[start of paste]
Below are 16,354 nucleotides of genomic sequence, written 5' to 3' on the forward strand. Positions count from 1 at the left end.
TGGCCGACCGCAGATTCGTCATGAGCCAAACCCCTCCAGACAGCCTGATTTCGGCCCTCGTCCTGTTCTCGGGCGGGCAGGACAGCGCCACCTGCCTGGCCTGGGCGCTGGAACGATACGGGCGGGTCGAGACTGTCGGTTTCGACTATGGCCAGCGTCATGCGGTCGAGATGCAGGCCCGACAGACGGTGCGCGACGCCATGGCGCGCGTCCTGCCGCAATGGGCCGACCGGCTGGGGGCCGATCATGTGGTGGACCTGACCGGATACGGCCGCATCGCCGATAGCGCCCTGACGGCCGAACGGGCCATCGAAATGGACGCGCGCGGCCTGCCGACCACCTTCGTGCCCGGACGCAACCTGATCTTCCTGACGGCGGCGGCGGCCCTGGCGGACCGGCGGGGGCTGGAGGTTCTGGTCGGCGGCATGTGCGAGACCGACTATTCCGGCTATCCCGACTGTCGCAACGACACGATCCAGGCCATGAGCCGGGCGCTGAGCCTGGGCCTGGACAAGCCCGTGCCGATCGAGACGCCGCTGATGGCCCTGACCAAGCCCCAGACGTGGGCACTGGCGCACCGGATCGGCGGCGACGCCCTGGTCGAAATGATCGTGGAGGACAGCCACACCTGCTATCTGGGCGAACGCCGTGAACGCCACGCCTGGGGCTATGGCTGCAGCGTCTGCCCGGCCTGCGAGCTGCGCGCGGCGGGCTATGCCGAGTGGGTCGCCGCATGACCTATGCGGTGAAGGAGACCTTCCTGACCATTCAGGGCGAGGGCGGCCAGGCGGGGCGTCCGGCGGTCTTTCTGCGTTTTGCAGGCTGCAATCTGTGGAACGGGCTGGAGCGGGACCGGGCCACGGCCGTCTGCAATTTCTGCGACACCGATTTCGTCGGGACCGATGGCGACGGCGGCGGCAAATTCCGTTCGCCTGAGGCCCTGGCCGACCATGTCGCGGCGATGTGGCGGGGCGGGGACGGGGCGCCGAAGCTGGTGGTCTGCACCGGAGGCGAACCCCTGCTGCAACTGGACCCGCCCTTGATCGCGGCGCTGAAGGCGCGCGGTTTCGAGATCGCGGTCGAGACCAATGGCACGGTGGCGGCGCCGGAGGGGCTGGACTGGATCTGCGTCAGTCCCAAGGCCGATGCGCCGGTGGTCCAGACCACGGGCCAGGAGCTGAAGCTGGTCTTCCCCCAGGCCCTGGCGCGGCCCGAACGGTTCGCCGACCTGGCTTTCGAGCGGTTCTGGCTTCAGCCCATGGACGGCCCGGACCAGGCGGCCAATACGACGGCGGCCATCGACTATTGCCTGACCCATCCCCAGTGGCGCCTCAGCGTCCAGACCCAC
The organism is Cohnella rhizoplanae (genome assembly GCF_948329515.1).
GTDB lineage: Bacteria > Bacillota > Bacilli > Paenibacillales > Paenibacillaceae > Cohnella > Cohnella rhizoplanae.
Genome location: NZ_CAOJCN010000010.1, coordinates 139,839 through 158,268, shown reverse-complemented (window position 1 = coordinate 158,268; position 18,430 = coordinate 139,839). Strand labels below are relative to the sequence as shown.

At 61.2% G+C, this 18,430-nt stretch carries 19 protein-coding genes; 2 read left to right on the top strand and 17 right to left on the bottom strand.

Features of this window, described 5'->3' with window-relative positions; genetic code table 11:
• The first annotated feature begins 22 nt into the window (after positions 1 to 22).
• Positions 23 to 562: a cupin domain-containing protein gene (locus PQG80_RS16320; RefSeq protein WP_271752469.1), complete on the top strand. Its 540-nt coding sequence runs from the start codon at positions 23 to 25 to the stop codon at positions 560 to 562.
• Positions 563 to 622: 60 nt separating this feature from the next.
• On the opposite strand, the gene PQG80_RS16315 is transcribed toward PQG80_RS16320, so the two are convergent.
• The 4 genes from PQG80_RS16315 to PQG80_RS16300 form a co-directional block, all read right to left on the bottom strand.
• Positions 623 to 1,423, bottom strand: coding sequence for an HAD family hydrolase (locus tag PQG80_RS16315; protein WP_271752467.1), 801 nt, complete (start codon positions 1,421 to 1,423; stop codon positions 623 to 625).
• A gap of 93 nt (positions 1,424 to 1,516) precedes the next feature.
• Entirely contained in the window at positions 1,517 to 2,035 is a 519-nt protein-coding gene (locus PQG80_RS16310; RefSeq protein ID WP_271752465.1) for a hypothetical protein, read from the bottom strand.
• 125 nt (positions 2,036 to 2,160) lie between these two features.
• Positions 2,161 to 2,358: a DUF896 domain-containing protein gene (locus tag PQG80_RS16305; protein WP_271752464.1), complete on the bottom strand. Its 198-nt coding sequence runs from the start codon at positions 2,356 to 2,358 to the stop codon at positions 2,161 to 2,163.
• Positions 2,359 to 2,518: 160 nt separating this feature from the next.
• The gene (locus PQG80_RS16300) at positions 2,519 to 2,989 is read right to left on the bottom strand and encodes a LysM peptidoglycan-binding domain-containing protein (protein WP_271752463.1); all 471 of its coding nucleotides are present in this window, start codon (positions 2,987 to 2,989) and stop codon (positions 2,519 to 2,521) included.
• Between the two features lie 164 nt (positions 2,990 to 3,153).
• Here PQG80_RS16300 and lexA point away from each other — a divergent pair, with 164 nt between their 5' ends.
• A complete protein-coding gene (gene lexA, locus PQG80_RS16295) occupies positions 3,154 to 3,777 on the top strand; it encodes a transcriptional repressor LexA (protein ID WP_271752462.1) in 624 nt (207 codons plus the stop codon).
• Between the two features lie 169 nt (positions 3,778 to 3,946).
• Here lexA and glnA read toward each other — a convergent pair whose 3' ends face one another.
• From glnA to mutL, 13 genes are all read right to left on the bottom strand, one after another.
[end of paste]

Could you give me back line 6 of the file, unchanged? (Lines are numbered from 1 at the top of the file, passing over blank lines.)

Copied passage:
At 61.2% G+C, this 18,430-nt stretch carries 19 protein-coding genes; 2 read left to right on the top strand and 17 right to left on the bottom strand.